Please note that assignments are not graded but are marked either pass or fail. 


Description Costs
Course Fee £385.00
Take this course for CATS points £30.00


Dr Richard Jennings

Richard is a Reader in Archaeology and Programme Leader of Human Evolution and Behaviour BSc at Liverpool John Moores University. He completed a D.Phil. at Oxford University on the Neanderthals of Southern Iberia and has also undertaken palaeolithic archaeological fieldwork projects in North Africa, the Caucasus, Arabia, the UK and in Ireland. He is passionate about human evolution and is excited about the question, what makes us human?

Course aims

This course aims to review the archaeological and fossil evidence for the development of human behaviour from six million years ago to the end of the last ice age.

Course objectives

  • Provide a structured overview of human evolution.
  • Highlight contrasting interpretations of human evolution and how these reflect the historical and social contexts in which they were formulated.
  • Encourage students to share their ideas and develop critical arguments.

Teaching methods

  • Guided reading of texts
  • Group discussions of particular issues
  • Questions to be answered in personal folders
  • Students will be directed to websites relevant to each session (occasionally as a requirement, usually as optional additional reading)

Learning outcomes

By the end of the course you will be able to:

  • Chart the general progress of evolution from one hominid species to another and understand the characteristics which make humans a unique species.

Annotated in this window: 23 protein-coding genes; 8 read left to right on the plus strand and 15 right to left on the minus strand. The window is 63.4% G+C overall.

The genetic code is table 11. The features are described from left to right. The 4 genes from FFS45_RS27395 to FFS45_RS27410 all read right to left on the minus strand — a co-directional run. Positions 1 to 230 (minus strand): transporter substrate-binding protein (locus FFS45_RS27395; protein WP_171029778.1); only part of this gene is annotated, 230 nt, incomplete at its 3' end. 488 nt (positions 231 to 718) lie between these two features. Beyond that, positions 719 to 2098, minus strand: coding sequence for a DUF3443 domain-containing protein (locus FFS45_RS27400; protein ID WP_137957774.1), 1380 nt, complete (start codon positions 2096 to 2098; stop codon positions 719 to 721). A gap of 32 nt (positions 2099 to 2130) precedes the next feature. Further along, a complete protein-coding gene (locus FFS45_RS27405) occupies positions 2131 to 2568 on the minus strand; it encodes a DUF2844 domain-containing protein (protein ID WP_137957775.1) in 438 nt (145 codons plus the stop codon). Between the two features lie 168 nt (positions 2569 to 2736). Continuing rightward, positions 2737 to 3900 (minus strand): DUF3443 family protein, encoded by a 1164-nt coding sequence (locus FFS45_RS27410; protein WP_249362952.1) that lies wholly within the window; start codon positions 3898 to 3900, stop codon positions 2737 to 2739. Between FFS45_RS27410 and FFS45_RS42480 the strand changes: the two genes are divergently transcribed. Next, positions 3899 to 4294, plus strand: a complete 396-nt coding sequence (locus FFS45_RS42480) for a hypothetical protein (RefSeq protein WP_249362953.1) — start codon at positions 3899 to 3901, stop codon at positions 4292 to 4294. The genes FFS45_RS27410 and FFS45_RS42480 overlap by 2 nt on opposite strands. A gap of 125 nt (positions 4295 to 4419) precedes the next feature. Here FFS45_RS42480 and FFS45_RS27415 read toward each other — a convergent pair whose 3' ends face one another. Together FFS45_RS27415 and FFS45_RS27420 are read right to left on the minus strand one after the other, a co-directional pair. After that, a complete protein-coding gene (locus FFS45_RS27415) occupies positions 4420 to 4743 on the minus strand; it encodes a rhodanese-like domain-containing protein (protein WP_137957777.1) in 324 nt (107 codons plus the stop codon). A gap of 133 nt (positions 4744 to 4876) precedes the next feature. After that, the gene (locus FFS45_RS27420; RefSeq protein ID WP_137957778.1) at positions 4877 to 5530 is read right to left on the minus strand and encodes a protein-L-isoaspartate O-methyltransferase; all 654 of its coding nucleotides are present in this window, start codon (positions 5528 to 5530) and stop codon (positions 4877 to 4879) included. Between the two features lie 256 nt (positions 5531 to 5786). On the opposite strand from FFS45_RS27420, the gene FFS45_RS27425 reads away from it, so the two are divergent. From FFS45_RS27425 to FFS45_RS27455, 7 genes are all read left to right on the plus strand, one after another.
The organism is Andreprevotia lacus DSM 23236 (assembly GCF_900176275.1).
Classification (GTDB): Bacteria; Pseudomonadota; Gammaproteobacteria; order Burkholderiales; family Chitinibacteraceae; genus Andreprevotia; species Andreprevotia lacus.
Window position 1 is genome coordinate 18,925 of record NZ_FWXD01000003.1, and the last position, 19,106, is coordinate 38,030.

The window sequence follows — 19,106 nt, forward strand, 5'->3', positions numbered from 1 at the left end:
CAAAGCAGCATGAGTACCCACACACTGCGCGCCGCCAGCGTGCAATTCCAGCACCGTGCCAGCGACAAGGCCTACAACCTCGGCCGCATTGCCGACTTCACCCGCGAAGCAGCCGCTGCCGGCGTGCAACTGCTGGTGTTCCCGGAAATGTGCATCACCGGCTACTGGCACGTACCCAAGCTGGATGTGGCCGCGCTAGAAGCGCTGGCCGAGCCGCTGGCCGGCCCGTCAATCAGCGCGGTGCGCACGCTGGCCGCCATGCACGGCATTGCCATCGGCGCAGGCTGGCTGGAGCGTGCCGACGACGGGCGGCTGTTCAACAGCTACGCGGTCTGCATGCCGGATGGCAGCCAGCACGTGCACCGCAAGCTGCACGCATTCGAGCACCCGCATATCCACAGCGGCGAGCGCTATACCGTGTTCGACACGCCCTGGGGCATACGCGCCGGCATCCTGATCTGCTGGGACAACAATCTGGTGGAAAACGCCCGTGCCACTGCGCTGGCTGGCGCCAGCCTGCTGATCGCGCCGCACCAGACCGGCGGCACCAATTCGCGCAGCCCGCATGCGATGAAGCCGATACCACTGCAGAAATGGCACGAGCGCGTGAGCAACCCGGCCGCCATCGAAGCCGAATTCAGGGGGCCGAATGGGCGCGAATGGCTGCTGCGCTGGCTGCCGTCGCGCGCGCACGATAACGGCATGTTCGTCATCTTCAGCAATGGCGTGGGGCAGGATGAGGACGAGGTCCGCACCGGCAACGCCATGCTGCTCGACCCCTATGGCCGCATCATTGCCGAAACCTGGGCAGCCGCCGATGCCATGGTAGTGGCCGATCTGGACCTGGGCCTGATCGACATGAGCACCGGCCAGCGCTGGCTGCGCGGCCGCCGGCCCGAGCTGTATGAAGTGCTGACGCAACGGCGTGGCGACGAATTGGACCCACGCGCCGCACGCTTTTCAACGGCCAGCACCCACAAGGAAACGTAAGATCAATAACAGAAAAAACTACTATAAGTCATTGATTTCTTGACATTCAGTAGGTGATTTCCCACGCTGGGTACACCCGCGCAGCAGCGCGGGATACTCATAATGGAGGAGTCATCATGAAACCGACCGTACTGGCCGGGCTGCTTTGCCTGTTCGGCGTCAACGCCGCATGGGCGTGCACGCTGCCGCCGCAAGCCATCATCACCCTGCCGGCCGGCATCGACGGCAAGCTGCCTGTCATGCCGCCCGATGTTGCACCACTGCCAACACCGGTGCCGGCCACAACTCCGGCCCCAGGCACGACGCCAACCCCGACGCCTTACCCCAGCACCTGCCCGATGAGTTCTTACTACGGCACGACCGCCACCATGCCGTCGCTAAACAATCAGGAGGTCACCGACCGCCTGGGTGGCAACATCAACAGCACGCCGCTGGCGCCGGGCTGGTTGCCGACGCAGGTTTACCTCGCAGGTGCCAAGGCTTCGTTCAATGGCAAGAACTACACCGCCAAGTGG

• Chart when these characteristics arose on an evolutionary timescale.
  • Understand how contrasting interpretations of human evolution reflect the historical and social contexts in which they were formulated.

And you will have developed the following skills:

  • The ability to think critically.
  • The ability to express your own views in a reasoned manner.

Assessment methods

You will be set two pieces of work for the course. The first of 500 words is due halfway through your course. This does not count towards your final outcome but preparing for it, and the feedback you are given, will help you prepare for your assessed piece of work of 1,500 words due at the end of the course. The assessed work is marked pass or fail.

English Language Requirements

We do not insist that applicants hold an English language certification, but warn that they may be at a disadvantage if their language skills are not of a comparable level to those qualifications listed on our website. If you are confident in your proficiency, please feel free to enrol. For more information regarding English language requirements please follow this link:


Please use the 'Book' or 'Apply' button on this page. Alternatively, please complete an Enrolment form for short courses | Oxford University Department for Continuing Education

Level and demands

FHEQ level 4, 10 weeks, approx 10 hours per week, therefore a total of about 100 study hours.

IT requirements

This course is delivered online; to participate you must to be familiar with using a computer for purposes such as sending email and searching the Internet. You will also need regular access to the Internet and a computer meeting our recommended minimum computer specification.